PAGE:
Chronic rhinosinusitis (CRS) is a debated topic in the international rhinologic literature because of its high prevalence, heterogeneity of clinical manifestations and unpredictability of disease course. Recently, the focus in CRS research has moved to identify biological sub- types that might explain its aetiology and clinical variability. However, these analyses are still expensive and limited to scientific purposes, so that they cannot be used on a large scale in daily practice. For this reason, we wondered if it was possible to define a risk stratification for CRS patients based only on first level investigations. The heterogeneity of the disease has given us a large amount of data compelling to find an additional storage system. Herein, we present the results of our work, the RhinoBank, as we believe that it is an easy-to-use tool for those professionals dealing with CRS and an effective system to exploit in clinical research.


Chronic rhinosinusitis (CRS) is a frequent disease. Its true prevalence is challenging to be accurately estimated because it depends on the epidemiological methodology employed. However, according to studies based on large-scale questionnaires, it ranges from around 10 to 12% in Europe and the US. Moreover, CRS represents a burden both to individuals and society 1.

In recent years, with the demand to justify therapeutic failures, the scientific community has began to critically review the diagnostic criteria for CRS and realised that they were not sufficient to explain the heterogeneity of the disease. There is, in fact, a broad spectrum of rhinosinusitis manifestations, ranging from simple paranasal sinus dysventilation to frank nasal polyposis, which is not adequately taken into account by the phenotypic classification based on guidelines. The classic dichotomy between CRS with nasal polyps (CRSwNP) and CRS without nasal polyps (CRSsNP) is too simplistic to explain a disorder that is actually considered as a complex multifactorial disease grounded on the interplay between gene-susceptibility and the exposome (microbiota, immunity, epigenetics, nutrition) 2-4.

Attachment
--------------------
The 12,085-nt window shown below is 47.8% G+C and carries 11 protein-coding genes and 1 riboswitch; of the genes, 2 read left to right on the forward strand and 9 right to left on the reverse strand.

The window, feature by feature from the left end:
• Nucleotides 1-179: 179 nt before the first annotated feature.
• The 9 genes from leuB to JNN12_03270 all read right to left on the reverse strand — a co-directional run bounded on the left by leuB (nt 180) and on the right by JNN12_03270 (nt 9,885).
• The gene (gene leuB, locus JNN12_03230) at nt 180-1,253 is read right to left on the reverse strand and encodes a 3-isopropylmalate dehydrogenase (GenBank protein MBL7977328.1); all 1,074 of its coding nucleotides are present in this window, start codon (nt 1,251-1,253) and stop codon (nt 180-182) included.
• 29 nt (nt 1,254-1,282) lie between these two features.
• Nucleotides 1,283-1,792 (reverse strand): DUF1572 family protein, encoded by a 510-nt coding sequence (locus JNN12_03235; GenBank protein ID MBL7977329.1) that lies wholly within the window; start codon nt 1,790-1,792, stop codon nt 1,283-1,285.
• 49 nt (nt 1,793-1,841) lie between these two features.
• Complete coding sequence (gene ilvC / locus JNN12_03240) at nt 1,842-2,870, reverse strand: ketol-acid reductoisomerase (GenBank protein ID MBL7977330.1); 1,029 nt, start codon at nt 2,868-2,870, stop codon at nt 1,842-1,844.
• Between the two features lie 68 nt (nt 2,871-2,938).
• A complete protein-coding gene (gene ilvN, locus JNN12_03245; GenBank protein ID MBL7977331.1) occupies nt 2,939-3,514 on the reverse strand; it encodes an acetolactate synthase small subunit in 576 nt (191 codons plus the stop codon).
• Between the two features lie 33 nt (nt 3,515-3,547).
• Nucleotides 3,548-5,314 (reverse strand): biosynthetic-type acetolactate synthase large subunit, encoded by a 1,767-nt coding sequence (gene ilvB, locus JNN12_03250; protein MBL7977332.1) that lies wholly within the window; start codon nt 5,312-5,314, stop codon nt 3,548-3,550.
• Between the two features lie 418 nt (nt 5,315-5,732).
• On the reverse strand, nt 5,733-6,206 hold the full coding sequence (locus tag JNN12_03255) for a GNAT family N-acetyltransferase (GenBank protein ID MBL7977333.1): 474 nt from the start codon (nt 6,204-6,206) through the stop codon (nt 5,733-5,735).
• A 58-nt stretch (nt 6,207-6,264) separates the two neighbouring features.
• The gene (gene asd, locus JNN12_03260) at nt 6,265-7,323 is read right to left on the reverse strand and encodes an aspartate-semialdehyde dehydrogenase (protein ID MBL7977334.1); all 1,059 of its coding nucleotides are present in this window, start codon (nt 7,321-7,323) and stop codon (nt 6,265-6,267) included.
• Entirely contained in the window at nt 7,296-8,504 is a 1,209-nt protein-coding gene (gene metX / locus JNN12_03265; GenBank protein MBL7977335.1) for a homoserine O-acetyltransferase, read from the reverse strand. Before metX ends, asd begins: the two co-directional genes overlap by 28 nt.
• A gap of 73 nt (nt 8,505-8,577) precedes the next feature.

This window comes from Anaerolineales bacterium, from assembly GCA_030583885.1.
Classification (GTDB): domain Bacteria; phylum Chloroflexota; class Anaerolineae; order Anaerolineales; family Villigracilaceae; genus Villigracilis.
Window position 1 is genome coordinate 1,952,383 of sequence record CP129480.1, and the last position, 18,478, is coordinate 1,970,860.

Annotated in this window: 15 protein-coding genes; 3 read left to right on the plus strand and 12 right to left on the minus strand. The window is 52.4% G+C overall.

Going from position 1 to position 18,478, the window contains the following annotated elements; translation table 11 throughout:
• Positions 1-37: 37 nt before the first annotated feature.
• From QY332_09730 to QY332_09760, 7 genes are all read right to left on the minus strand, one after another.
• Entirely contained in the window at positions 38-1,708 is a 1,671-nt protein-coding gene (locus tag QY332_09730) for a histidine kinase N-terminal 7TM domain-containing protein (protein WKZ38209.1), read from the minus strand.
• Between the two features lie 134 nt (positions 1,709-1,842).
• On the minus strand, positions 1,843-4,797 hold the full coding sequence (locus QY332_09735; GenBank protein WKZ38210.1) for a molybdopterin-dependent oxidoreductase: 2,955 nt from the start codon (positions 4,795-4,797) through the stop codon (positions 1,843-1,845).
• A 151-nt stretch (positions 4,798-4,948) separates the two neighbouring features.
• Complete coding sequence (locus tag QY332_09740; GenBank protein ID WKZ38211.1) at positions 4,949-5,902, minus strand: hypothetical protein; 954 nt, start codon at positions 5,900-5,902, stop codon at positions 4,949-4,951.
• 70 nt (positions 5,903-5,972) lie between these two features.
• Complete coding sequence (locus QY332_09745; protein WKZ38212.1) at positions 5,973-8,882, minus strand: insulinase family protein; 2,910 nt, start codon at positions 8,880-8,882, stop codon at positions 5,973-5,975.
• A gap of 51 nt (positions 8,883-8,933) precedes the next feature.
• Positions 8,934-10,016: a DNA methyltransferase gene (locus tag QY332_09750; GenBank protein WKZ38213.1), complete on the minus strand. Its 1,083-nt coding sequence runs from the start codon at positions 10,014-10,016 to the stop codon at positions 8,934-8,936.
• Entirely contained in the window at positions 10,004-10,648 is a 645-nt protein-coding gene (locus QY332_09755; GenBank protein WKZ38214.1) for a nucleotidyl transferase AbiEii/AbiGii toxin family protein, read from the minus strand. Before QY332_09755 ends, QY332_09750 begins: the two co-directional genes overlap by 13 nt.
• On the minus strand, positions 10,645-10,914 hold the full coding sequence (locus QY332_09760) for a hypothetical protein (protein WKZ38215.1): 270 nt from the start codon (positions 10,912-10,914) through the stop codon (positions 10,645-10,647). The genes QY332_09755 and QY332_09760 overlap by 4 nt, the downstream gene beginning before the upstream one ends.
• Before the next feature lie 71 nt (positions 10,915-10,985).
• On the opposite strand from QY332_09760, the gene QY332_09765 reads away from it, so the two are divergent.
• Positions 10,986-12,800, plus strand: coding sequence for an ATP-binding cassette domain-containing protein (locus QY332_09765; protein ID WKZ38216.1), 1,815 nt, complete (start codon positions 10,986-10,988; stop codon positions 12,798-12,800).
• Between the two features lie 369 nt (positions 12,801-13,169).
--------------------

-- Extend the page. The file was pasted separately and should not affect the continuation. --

In the attempt to overcome this limit, we gradually shifted to a different perspective for which the clinical phenotype is in reality nothing but the emerging part of a massive iceberg.

All these considerations were inherited from the pulmonology field. Studies on asthma endotyping have been mentioned since 2008, when the literature began to put a new focus on pathogenetic mechanisms, recognising the complexity and variability of chronic inflammatory disorders of the airways 5. All these efforts have been made to correlate the clinical phenotype to the course of the disease and its response to therapies 6. In 2013, the concept of endotyping in CRS first appeared 7. This consensus is the expression of the consciousness that CRS heterogeneity is supported by multiple biological subtypes (endotypes), each of which is defined by a distinct pathophysiological mechanism, determined equally by a well-defined genetic-environmental interaction. Each endotype should be in a theoretical line identified by a biomarker, to be intended both as diagnostic marker and as prognostic and therapeutic indicator. To find a highly predictive biomarker, a long series of key requirements for reproducibility, accessibility and stability must be met. In truth, we are still facing with the lack of an ideal biomarker that identifies CRS endotypes, allows a precise estimation of the severity of inflammation and predicts possible therapeutic responses. Therefore, it is likely that only a combination of biomarkers will be adequate to characterise each specific CRS subtype 8.